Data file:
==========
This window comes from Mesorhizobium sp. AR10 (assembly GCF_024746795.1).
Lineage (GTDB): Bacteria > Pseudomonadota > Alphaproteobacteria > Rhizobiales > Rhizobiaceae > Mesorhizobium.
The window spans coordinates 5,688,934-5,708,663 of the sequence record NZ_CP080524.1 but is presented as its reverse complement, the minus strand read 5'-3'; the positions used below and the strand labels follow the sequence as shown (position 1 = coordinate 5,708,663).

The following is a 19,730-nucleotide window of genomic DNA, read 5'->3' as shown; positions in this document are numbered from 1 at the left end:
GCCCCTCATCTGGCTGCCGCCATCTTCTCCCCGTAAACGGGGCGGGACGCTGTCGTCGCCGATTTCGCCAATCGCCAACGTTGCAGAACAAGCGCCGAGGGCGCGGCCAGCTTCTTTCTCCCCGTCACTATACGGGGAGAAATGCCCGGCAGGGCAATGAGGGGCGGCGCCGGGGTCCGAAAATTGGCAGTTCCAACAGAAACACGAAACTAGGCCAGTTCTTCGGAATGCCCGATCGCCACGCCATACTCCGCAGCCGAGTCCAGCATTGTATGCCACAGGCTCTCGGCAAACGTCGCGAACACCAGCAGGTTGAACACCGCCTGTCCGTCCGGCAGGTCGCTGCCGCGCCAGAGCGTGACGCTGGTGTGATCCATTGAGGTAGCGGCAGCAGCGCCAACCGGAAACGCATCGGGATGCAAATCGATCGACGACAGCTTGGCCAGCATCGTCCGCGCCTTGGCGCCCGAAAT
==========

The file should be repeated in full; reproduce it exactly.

This window comes from Mesorhizobium sp. AR10 (assembly GCF_024746795.1).
Lineage (GTDB): Bacteria > Pseudomonadota > Alphaproteobacteria > Rhizobiales > Rhizobiaceae > Mesorhizobium.
The window spans coordinates 5,688,934-5,708,663 of the sequence record NZ_CP080524.1 but is presented as its reverse complement, the minus strand read 5'-3'; the positions used below and the strand labels follow the sequence as shown (position 1 = coordinate 5,708,663).

The following is a 19,730-nucleotide window of genomic DNA, read 5'->3' as shown; positions in this document are numbered from 1 at the left end:
GCCCCTCATCTGGCTGCCGCCATCTTCTCCCCGTAAACGGGGCGGGACGCTGTCGTCGCCGATTTCGCCAATCGCCAACGTTGCAGAACAAGCGCCGAGGGCGCGGCCAGCTTCTTTCTCCCCGTCACTATACGGGGAGAAATGCCCGGCAGGGCAATGAGGGGCGGCGCCGGGGTCCGAAAATTGGCAGTTCCAACAGAAACACGAAACTAGGCCAGTTCTTCGGAATGCCCGATCGCCACGCCATACTCCGCAGCCGAGTCCAGCATTGTATGCCACAGGCTCTCGGCAAACGTCGCGAACACCAGCAGGTTGAACACCGCCTGTCCGTCCGGCAGGTCGCTGCCGCGCCAGAGCGTGACGCTGGTGTGATCCATTGAGGTAGCGGCAGCAGCGCCAACCGGAAACGCATCGGGATGCAAATCGATCGACGACAGCTTGGCCAGCATCGTCCGCGCCTTGGCGCCCGAAAT